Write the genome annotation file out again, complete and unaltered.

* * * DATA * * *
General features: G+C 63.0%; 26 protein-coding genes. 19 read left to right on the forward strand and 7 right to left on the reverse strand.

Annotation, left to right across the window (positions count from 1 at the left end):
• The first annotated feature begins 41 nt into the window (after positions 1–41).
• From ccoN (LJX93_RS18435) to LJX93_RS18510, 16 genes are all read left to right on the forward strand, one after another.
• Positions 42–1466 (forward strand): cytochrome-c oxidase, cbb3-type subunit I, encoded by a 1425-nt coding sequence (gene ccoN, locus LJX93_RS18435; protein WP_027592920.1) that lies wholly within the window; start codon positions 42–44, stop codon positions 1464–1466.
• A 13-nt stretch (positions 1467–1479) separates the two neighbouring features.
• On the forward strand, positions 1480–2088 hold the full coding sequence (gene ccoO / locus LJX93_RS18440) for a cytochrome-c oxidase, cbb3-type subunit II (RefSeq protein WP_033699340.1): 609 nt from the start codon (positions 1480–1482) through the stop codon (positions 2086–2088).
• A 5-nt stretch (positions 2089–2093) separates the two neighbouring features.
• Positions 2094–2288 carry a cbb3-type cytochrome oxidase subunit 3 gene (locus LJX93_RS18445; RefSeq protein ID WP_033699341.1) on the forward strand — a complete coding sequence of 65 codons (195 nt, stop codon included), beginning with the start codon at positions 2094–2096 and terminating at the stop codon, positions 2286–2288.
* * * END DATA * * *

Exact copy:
General features: G+C 63.0%; 26 protein-coding genes. 19 read left to right on the forward strand and 7 right to left on the reverse strand.

Annotation, left to right across the window (positions count from 1 at the left end):
• The first annotated feature begins 41 nt into the window (after positions 1–41).
• From ccoN (LJX93_RS18435) to LJX93_RS18510, 16 genes are all read left to right on the forward strand, one after another.
• Positions 42–1466 (forward strand): cytochrome-c oxidase, cbb3-type subunit I, encoded by a 1425-nt coding sequence (gene ccoN, locus LJX93_RS18435; protein WP_027592920.1) that lies wholly within the window; start codon positions 42–44, stop codon positions 1464–1466.
• A 13-nt stretch (positions 1467–1479) separates the two neighbouring features.
• On the forward strand, positions 1480–2088 hold the full coding sequence (gene ccoO / locus LJX93_RS18440) for a cytochrome-c oxidase, cbb3-type subunit II (RefSeq protein WP_033699340.1): 609 nt from the start codon (positions 1480–1482) through the stop codon (positions 2086–2088).
• A 5-nt stretch (positions 2089–2093) separates the two neighbouring features.
• Positions 2094–2288 carry a cbb3-type cytochrome oxidase subunit 3 gene (locus LJX93_RS18445; RefSeq protein ID WP_033699341.1) on the forward strand — a complete coding sequence of 65 codons (195 nt, stop codon included), beginning with the start codon at positions 2094–2096 and terminating at the stop codon, positions 2286–2288.